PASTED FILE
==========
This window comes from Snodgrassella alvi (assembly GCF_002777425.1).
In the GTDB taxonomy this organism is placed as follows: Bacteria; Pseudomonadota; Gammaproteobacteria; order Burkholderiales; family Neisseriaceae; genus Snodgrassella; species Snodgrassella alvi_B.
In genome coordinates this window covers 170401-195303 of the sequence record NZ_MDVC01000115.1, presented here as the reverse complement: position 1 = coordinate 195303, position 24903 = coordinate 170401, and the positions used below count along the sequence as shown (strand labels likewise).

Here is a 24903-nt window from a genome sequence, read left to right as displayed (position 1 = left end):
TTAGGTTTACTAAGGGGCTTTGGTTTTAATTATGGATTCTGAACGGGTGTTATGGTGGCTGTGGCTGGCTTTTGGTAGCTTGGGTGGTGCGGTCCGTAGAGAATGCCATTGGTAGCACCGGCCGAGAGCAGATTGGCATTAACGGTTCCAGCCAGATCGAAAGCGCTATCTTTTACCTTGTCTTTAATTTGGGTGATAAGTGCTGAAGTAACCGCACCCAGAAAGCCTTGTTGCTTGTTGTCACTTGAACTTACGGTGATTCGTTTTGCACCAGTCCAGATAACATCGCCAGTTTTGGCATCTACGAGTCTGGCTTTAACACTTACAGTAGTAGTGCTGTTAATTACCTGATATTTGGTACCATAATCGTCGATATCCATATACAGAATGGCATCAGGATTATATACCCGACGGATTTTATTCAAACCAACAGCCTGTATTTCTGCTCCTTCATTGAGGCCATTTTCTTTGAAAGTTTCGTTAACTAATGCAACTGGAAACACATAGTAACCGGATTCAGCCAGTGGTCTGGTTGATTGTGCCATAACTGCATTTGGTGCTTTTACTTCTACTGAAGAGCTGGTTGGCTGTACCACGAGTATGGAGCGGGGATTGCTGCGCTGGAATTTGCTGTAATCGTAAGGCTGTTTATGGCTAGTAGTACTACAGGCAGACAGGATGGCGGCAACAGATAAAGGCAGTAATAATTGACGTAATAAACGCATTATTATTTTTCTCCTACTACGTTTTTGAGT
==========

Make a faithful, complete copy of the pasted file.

This window comes from Snodgrassella alvi (assembly GCF_002777425.1).
In the GTDB taxonomy this organism is placed as follows: Bacteria; Pseudomonadota; Gammaproteobacteria; order Burkholderiales; family Neisseriaceae; genus Snodgrassella; species Snodgrassella alvi_B.
In genome coordinates this window covers 170401-195303 of the sequence record NZ_MDVC01000115.1, presented here as the reverse complement: position 1 = coordinate 195303, position 24903 = coordinate 170401, and the positions used below count along the sequence as shown (strand labels likewise).

Here is a 24903-nt window from a genome sequence, read left to right as displayed (position 1 = left end):
TTAGGTTTACTAAGGGGCTTTGGTTTTAATTATGGATTCTGAACGGGTGTTATGGTGGCTGTGGCTGGCTTTTGGTAGCTTGGGTGGTGCGGTCCGTAGAGAATGCCATTGGTAGCACCGGCCGAGAGCAGATTGGCATTAACGGTTCCAGCCAGATCGAAAGCGCTATCTTTTACCTTGTCTTTAATTTGGGTGATAAGTGCTGAAGTAACCGCACCCAGAAAGCCTTGTTGCTTGTTGTCACTTGAACTTACGGTGATTCGTTTTGCACCAGTCCAGATAACATCGCCAGTTTTGGCATCTACGAGTCTGGCTTTAACACTTACAGTAGTAGTGCTGTTAATTACCTGATATTTGGTACCATAATCGTCGATATCCATATACAGAATGGCATCAGGATTATATACCCGACGGATTTTATTCAAACCAACAGCCTGTATTTCTGCTCCTTCATTGAGGCCATTTTCTTTGAAAGTTTCGTTAACTAATGCAACTGGAAACACATAGTAACCGGATTCAGCCAGTGGTCTGGTTGATTGTGCCATAACTGCATTTGGTGCTTTTACTTCTACTGAAGAGCTGGTTGGCTGTACCACGAGTATGGAGCGGGGATTGCTGCGCTGGAATTTGCTGTAATCGTAAGGCTGTTTATGGCTAGTAGTACTACAGGCAGACAGGATGGCGGCAACAGATAAAGGCAGTAATAATTGACGTAATAAACGCATTATTATTTTTCTCCTACTACGTTTTTGAGT